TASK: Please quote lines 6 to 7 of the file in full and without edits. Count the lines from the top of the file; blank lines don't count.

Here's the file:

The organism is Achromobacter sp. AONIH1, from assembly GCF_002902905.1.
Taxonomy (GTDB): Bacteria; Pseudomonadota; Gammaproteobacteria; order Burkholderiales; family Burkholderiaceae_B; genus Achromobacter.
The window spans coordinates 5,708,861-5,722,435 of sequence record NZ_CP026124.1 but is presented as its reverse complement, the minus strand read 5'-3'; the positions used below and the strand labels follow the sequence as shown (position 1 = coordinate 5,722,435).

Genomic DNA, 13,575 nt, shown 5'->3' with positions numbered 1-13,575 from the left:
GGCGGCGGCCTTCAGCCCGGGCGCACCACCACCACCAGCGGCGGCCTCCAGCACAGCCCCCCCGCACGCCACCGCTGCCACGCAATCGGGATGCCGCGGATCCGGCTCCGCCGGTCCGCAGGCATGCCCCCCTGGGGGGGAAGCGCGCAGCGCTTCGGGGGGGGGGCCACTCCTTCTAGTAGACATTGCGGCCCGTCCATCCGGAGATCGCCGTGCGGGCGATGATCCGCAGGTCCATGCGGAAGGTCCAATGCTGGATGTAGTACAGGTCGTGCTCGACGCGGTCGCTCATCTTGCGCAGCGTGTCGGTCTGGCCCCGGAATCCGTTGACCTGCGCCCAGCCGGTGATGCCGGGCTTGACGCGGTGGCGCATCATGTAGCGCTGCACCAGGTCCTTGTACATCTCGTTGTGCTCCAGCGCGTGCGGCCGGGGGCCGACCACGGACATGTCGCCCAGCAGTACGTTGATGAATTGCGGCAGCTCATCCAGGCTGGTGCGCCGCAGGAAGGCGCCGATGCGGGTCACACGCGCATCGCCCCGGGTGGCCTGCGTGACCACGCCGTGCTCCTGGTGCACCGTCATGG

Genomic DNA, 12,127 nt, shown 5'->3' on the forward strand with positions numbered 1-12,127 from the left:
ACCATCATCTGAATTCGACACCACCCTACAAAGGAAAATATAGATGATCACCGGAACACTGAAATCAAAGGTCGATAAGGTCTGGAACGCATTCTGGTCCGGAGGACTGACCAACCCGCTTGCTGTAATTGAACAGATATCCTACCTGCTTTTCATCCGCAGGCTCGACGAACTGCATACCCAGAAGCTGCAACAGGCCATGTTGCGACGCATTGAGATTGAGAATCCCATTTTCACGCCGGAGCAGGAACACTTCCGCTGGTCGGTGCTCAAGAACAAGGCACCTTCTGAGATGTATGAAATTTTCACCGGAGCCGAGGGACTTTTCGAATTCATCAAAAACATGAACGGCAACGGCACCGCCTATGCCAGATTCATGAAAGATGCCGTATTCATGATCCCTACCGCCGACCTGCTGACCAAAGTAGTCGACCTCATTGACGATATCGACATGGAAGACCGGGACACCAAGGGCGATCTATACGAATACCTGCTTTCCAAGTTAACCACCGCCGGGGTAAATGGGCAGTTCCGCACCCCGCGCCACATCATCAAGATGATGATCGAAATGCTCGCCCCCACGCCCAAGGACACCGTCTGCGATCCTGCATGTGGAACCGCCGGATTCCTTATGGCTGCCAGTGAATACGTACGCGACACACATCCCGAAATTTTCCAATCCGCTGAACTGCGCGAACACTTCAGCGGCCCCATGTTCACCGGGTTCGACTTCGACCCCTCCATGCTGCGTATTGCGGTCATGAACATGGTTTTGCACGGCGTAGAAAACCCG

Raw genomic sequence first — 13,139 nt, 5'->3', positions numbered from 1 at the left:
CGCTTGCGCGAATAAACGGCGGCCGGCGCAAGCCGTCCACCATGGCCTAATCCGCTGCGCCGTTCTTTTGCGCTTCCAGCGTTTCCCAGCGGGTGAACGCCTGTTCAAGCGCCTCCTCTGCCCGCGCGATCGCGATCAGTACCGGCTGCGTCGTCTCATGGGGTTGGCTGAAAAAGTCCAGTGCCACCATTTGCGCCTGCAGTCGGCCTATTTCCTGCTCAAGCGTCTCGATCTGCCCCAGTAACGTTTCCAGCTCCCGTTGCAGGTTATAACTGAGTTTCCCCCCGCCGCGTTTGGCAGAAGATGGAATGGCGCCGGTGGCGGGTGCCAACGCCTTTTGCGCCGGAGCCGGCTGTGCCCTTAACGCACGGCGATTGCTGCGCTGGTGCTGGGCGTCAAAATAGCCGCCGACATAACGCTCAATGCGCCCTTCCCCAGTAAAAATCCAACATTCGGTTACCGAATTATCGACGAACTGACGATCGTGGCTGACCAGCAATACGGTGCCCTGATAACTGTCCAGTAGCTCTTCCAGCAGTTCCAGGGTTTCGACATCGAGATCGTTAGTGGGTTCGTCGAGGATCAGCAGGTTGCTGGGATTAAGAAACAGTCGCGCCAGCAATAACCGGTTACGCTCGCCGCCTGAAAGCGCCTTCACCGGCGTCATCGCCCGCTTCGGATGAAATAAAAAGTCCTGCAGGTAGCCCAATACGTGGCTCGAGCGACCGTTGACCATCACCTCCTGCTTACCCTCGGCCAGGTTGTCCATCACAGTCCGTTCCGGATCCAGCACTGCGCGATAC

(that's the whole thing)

Genomic DNA, 12,127 nt, shown 5'->3' on the forward strand with positions numbered 1-12,127 from the left:
ACCATCATCTGAATTCGACACCACCCTACAAAGGAAAATATAGATGATCACCGGAACACTGAAATCAAAGGTCGATAAGGTCTGGAACGCATTCTGGTCCGGAGGACTGACCAACCCGCTTGCTGTAATTGAACAGATATCCTACCTGCTTTTCATCCGCAGGCTCGACGAACTGCATACCCAGAAGCTGCAACAGGCCATGTTGCGACGCATTGAGATTGAGAATCCCATTTTCACGCCGGAGCAGGAACACTTCCGCTGGTCGGTGCTCAAGAACAAGGCACCTTCTGAGATGTATGAAATTTTCACCGGAGCCGAGGGACTTTTCGAATTCATCAAAAACATGAACGGCAACGGCACCGCCTATGCCAGATTCATGAAAGATGCCGTATTCATGATCCCTACCGCCGACCTGCTGACCAAAGTAGTCGACCTCATTGACGATATCGACATGGAAGACCGGGACACCAAGGGCGATCTATACGAATACCTGCTTTCCAAGTTAACCACCGCCGGGGTAAATGGGCAGTTCCGCACCCCGCGCCACATCATCAAGATGATGATCGAAATGCTCGCCCCCACGCCCAAGGACACCGTCTGCGATCCTGCATGTGGAACCGCCGGATTCCTTATGGCTGCCAGTGAATACGTACGCGACACACATCCCGAAATTTTCCAATCCGCTGAACTGCGCGAACACTTCAGCGGCCCCATGTTCACCGGGTTCGACTTCGACCCCTCCATGCTGCGTATTGCGGTCATGAACATGGTTTTGCACGGCGTAGAAAACCCG